Supporting refugees in Northwest Syria

Earlier this year, MapAction was asked by the UN’s Office for the Coordination of Humanitarian Affairs (OCHA) to send a team to Turkey. Their mission was to provide assistance to humanitarian teams there and in Northwest Syria who are supporting the very large numbers of refugees and internally displaced people that arrived in the region during the first three months of the year following an upsurge of fighting in Aleppo.

The request was to work with two groups of organisations collaborating to collectively manage around 900 refugee camps; the Camp Coordination and Camp Management (CCCM) Cluster, and the Shelter /Non-Food Item (SNFI) Cluster.

Days before the MapAction team was due to travel, the UK and Turkey went into lockdown. Consequently, the team was compelled to switch rapidly to a remote-working approach.

Since late March, they have been helping the Clusters to get a better understanding of the locations and sizes of the camps and the needs of the people arriving and living in them. Camps vary enormously; from just a few tents to up to 93 separate sites within a single camp, and from long-term, static settlements to temporary ones.

As well as cross referencing, checking and cleaning data about camp locations received from numerous sources, the MapAction team developed some simple tools to help do this quickly and easily in future, which will also have benefits for other areas of work undertaken by the Clusters. One tool validates the location coordinates of camps recorded by teams within Syria, another matches them to Syrian administrative areas.

The MapAction team has also been locating aerial images of the camps on OpenStreetMap and using these to develop 900 map polygons showing the shape and size of each camp. As well as helping the Clusters to understand and meet the existing needs of people in the camps, this work will help to inform them about their population densities, which is particularly important in the context of COVID-19.

MapAction helps response to Cyclone Harold

While much of the world was focused on battling COVID-19 last week, a powerful tropical cyclone swept through the Solomon Islands, Vanuatu, Fiji, and Tonga, causing significant damage and loss of life.

With gusts over 170mph and rainfall of 250-450mm, Tropical Cyclone Harold was the worse storm to hit Vanuatu since Cyclone Pam in 2015, and, in some areas, damage has been significantly worse. Entire villages are reported to have been destroyed in the northern parts of the island chain.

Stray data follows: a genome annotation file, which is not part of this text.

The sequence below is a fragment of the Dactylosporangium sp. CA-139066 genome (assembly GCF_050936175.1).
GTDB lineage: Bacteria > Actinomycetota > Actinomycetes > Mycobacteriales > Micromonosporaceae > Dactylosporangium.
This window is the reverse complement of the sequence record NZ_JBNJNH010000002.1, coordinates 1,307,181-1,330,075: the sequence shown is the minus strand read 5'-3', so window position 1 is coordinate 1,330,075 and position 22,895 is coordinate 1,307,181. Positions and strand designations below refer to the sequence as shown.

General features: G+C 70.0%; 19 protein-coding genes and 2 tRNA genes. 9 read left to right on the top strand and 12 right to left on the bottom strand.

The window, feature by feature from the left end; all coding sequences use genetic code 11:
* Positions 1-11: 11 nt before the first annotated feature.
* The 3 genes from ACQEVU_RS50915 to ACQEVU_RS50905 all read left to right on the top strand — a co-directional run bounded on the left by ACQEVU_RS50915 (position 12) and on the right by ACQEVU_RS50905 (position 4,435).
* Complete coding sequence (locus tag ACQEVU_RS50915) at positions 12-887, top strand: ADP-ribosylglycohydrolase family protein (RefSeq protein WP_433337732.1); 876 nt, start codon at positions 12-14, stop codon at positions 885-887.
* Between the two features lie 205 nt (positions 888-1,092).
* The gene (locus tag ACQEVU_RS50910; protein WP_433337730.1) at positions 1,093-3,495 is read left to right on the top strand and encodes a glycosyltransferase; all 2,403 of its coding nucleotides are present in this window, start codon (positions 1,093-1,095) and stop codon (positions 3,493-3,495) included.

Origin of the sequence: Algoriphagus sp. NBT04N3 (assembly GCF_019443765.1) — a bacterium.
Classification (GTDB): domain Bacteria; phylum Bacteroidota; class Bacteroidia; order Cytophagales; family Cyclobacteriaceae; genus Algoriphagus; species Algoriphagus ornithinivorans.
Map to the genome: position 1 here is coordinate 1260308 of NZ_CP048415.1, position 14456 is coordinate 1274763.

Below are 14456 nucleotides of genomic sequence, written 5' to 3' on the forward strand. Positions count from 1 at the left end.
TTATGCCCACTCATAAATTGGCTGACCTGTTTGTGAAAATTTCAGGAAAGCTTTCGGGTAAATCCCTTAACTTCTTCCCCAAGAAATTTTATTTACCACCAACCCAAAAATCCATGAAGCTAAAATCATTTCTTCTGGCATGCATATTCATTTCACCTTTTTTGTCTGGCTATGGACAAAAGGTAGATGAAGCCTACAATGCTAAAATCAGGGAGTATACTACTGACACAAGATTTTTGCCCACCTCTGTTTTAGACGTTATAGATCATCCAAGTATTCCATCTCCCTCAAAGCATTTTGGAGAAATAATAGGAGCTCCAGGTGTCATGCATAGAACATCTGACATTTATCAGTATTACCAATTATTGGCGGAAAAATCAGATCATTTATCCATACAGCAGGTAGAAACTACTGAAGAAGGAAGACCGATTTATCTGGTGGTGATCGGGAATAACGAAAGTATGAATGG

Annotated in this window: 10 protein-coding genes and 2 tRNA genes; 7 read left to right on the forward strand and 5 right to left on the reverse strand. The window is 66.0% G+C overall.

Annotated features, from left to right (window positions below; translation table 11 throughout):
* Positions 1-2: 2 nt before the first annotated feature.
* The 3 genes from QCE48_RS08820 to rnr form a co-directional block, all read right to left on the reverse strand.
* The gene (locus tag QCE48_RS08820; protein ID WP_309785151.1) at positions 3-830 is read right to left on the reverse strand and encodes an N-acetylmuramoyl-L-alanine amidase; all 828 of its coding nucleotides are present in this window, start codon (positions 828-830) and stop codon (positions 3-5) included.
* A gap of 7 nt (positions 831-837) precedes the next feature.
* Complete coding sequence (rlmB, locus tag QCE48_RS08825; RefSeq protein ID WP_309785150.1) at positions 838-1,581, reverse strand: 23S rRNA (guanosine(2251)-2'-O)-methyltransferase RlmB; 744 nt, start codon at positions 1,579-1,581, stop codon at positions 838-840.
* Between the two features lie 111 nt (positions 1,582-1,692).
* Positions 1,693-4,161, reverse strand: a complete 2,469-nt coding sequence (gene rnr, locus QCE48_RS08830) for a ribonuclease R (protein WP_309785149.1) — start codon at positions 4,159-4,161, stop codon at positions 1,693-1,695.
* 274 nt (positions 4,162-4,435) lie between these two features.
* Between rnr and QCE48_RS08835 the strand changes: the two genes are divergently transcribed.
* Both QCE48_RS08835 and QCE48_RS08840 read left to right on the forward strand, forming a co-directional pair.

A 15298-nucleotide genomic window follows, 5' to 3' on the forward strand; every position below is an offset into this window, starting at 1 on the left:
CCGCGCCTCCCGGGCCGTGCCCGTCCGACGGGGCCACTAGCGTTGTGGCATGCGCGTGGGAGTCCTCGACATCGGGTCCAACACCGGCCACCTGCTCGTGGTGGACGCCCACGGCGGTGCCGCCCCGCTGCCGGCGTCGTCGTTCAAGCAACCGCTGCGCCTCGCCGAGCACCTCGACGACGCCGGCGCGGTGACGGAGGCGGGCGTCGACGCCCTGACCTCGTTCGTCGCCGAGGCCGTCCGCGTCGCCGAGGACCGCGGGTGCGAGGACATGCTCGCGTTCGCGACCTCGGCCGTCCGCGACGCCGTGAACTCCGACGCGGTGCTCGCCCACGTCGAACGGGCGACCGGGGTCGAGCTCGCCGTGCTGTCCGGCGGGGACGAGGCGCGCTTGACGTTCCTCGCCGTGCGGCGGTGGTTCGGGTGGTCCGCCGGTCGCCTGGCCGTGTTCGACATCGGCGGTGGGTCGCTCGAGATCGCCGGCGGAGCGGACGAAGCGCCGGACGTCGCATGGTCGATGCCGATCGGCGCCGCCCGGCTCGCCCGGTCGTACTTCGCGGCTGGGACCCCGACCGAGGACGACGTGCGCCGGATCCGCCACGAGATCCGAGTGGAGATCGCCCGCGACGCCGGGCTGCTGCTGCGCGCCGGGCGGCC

In addition to the devastation caused by the storm, social distancing measures had to be temporarily lifted in some areas to enable people to gather in emergency shelters, and this may exacerbate the impacts of COVID-19 in the region. Furthermore, the crisis is largely remaining under the radar, given the ongoing pandemic, meaning little funding is being made available to assist the affected islands, despite tremendous need. What international aid there is has been hampered and delayed by the virus.

MapAction is already delivering support to the UN’s Office for the Coordination of Humanitarian Affairs (OCHA) in the Asia Pacific region (ROAP) to help the regional COVID-19 response. We have diverted some of this effort to respond to the emergency caused by Cyclone Harold, creating situation maps for Fiji and Tonga. These are helping humanitarian teams prioritise and coordinate aid. We will continue to provide assistance as needed.

Helping UN Asia Pacific COVID-19 response

A MapAction team member currently based in New Zealand is providing GIS, mapping and information management support to the UN Office for Coordination of Humanitarian Affairs (OCHA) in Asia and the Pacific (ROAP).

Over the next two months, he will be helping ROAP to support countries that have limited public health infrastructure and resources to cope with the rapid onset of COVID-19. He will be assisted in this work by MapAction’s team of volunteers.

ROAP covers 41 countries in Asia and the Pacific and currently supports these countries in their efforts to ramp up preparedness and response through the UN Resident Coordinators and their offices, as well as local governments.

UN On-Site Operations Coordination Centre course in Estonia